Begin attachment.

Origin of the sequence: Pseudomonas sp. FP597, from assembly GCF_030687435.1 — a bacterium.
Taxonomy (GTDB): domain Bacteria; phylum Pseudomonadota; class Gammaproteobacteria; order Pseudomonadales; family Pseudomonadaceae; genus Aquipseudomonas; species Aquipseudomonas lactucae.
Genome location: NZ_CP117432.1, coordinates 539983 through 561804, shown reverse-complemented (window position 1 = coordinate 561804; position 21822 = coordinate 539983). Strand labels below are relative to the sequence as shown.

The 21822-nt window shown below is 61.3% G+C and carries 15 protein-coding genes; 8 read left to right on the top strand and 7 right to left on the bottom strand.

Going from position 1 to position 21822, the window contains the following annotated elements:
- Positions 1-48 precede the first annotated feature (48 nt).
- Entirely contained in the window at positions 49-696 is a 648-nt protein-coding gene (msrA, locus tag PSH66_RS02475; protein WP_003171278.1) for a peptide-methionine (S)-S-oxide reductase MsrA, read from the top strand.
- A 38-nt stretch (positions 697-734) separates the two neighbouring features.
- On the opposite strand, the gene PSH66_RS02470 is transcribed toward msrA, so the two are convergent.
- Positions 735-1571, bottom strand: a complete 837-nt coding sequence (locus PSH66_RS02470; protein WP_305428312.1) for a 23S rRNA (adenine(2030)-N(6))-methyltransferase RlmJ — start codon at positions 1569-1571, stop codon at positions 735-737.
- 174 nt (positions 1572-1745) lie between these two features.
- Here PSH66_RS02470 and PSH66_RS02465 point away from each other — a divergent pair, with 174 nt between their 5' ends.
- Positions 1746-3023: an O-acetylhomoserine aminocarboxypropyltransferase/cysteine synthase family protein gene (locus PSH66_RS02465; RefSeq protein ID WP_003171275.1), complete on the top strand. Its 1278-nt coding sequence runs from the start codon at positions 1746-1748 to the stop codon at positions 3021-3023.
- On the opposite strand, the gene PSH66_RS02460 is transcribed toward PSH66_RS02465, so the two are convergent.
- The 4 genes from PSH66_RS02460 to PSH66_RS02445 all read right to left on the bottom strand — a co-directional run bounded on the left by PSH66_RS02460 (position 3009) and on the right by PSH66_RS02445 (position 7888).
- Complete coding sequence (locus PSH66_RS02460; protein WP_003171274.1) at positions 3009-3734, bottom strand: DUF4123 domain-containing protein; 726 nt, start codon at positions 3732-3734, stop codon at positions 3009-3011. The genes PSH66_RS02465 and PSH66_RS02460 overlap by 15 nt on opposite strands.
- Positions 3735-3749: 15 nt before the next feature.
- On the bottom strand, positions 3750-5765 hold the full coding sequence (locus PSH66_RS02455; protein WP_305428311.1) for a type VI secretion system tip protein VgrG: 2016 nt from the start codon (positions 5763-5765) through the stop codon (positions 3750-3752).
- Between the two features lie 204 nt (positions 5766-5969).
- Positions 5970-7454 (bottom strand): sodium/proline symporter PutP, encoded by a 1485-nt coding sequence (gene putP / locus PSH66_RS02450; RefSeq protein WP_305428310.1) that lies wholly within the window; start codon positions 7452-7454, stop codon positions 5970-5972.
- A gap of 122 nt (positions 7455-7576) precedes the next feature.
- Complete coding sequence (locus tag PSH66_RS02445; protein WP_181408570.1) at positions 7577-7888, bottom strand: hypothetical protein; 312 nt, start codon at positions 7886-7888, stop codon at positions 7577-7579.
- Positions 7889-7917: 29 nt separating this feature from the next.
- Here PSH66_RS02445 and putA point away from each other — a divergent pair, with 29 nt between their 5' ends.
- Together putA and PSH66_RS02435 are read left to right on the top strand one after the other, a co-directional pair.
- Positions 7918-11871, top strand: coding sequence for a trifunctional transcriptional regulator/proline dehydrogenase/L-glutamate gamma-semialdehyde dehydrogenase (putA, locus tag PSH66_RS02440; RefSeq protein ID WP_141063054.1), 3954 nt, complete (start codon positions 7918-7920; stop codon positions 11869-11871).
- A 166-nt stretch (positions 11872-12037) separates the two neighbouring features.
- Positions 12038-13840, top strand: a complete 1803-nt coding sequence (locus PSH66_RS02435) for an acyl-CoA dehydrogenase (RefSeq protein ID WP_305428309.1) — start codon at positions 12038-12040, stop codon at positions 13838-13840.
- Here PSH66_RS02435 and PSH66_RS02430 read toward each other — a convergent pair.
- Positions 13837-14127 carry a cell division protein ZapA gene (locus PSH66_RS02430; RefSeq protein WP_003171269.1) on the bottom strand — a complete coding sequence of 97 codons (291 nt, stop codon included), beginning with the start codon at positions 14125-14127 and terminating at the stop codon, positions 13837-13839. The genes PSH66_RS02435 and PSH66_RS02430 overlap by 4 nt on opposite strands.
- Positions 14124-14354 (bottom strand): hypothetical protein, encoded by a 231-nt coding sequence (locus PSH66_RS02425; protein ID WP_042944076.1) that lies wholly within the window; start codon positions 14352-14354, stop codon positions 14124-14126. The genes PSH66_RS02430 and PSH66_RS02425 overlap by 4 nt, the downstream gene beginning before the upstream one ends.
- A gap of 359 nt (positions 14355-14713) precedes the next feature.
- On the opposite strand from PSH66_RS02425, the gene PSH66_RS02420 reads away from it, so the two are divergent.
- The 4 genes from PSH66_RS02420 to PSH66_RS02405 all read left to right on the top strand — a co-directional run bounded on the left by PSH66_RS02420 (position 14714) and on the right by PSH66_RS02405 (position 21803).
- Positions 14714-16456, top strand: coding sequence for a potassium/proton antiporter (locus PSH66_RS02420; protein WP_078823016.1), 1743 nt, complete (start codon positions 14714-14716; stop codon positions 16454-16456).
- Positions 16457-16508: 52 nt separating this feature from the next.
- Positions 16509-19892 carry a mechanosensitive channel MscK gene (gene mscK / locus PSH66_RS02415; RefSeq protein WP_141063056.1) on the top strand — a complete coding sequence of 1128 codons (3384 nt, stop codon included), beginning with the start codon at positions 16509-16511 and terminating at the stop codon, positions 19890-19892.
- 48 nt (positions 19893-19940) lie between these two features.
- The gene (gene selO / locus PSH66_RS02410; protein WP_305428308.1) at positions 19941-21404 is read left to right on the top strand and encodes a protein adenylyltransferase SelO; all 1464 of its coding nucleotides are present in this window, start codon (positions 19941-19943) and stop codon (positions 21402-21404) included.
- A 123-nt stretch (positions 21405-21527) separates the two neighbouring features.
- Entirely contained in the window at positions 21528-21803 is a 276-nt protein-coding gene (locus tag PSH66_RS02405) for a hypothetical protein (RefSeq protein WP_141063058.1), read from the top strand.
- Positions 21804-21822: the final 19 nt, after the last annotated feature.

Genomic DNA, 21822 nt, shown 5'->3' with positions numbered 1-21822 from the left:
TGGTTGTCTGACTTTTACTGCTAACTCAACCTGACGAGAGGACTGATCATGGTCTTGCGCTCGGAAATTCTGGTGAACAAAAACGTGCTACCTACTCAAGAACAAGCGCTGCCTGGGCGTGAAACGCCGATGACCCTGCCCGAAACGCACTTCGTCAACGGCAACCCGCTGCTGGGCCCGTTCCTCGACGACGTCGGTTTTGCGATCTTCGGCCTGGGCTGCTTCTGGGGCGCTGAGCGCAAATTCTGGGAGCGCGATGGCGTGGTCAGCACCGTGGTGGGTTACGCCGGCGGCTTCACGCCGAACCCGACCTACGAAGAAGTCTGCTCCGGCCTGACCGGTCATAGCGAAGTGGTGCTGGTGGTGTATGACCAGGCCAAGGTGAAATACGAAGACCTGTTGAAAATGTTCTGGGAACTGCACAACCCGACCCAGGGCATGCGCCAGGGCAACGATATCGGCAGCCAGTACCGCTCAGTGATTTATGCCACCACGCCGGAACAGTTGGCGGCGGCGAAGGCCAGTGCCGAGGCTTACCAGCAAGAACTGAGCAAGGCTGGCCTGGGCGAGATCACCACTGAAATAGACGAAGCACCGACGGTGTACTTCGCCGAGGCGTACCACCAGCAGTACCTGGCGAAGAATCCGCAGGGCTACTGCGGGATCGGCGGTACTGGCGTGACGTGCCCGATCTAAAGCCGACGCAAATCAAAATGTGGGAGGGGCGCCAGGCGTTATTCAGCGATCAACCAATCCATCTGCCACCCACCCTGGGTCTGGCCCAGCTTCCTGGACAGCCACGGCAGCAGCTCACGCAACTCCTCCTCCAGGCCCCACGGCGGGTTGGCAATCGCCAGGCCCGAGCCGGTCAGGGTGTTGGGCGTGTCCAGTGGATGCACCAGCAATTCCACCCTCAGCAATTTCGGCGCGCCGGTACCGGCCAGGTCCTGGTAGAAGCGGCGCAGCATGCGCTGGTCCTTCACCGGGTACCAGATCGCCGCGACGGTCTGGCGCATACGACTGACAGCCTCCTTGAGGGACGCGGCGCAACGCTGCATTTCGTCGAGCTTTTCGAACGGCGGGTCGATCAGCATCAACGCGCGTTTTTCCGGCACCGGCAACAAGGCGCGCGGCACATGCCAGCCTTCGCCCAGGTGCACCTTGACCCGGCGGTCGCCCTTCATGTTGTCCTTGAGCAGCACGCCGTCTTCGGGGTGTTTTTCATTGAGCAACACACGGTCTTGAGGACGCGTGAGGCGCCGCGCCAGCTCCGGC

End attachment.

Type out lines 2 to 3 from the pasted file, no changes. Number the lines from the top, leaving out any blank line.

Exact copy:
Taxonomy (GTDB): domain Bacteria; phylum Pseudomonadota; class Gammaproteobacteria; order Pseudomonadales; family Pseudomonadaceae; genus Aquipseudomonas; species Aquipseudomonas lactucae.
Genome location: NZ_CP117432.1, coordinates 539983 through 561804, shown reverse-complemented (window position 1 = coordinate 561804; position 21822 = coordinate 539983). Strand labels below are relative to the sequence as shown.